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Severe Drought Explains Ground Level Rise in Western US

Aug 22, 2014 11:32 AM EDT
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The severe drought gripping the western United States in recent years is causing the region's ground level to literally rise up, according to a new study.

The loss of groundwater has been so extreme that it lifted the West an average of one-sixth of an inch since 2013, according to the study, published in the journal Science.

More than just browning lawns, the research shows that the lack of water is causing an "uplift" effect as Earth's tectonic plates shift. California's snow-starved mountains rose up to 15 millimeters (more than half an inch) and on average four millimeters (0.15 of an inch) across the west.

From GPS data, scientists at Scripps Institution of Oceanography at the University of California, San Diego estimate that theses drought-ridden places are losing out on 62 trillion gallons of water - that's equivalent to a six-inch layer of water spread out over the entire western United States.

(Photo : University of California, San Diego) Maps of GPS points in the western United States, with blue indicating a drop and yellow-red reflecting a rise.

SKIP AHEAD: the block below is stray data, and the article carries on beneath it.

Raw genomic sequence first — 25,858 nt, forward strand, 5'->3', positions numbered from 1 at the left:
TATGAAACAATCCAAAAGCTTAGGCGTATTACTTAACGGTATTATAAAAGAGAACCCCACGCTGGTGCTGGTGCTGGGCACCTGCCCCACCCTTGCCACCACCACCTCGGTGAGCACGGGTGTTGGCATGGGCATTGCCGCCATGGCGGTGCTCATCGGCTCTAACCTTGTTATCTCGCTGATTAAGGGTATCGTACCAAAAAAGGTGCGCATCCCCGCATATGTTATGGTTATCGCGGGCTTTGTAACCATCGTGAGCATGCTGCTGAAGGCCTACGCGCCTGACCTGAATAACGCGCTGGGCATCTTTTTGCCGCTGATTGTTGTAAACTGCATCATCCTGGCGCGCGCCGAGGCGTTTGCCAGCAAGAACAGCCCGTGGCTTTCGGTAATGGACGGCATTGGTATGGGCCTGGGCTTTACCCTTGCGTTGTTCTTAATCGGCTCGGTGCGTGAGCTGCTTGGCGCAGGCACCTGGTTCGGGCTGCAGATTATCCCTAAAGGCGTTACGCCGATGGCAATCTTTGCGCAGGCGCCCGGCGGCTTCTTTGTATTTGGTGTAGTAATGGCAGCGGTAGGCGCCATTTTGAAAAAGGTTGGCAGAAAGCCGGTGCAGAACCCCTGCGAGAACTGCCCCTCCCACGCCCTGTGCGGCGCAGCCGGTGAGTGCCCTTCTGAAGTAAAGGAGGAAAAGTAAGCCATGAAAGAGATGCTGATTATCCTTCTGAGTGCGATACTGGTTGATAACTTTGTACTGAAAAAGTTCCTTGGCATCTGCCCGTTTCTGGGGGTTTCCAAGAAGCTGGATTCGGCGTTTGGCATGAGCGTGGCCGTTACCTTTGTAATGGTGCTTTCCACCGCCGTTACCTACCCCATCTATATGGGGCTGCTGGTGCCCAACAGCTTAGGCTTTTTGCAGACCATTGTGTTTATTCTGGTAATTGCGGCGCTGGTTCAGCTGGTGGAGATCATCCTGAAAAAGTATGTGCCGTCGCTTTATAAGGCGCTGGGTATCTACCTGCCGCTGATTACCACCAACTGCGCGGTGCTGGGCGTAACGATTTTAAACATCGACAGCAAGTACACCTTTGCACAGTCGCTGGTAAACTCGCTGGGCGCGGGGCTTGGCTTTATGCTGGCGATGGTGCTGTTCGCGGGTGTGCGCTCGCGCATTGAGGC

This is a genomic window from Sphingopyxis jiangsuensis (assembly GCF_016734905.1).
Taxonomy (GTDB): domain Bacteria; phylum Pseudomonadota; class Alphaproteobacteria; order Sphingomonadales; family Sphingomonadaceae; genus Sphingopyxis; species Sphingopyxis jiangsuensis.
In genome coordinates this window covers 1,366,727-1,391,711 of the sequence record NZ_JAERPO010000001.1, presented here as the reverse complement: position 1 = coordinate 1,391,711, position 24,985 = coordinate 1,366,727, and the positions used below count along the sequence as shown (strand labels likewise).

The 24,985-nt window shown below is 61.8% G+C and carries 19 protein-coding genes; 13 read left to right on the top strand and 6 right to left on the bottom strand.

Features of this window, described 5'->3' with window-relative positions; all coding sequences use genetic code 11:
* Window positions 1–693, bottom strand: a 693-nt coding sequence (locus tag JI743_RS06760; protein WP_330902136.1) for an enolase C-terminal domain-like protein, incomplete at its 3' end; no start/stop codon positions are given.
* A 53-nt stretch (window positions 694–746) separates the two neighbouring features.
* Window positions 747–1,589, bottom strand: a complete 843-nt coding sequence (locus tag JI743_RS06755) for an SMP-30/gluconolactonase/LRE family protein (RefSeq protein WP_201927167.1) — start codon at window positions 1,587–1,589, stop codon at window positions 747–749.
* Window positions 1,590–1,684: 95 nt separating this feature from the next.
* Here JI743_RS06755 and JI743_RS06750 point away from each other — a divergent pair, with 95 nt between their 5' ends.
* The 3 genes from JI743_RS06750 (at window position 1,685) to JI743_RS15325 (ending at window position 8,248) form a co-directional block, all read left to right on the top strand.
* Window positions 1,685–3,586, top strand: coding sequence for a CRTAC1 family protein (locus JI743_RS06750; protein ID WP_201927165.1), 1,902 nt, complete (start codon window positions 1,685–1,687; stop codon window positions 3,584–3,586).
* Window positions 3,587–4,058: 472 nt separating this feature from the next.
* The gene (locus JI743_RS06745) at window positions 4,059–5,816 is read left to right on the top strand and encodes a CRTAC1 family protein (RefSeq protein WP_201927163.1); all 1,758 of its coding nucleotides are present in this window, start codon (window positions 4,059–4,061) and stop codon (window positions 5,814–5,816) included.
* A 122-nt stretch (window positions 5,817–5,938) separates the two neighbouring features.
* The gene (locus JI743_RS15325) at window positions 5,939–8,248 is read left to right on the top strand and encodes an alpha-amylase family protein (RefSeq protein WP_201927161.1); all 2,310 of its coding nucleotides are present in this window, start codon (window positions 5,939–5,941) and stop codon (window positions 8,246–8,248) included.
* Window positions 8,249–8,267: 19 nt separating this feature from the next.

While looking over data from GPS stations throughout the west, Adrian Borsa, an assistant research geophysicist at Scripps Institution, noticed an interesting pattern. From 2003-2014, all of the stations moved upwards in the most recent years, coinciding with the timing of the current drought.

"The thing that is exceptional about this drought is that it really covers the entire region" of the Western United States, Borsa told the Los Angeles Times. "I can't tell you whether this is as big as earlier droughts, but I would say within the last 10 years, this is definitely an unprecedented change with this drought."

According to the Western Regional Climate Center in Reno, 2013 was California's driest in 119 years of records, and Los Angeles and other cities around the state recorded their lowest precipitation amounts for any calendar year.

"It calls attention to the severity of this drought," Colin B. Amos, an assistant geology professor at Western Washington University, who was not involved in the study, told the Times. "This is another piece of evidence that this drought is a big problem."

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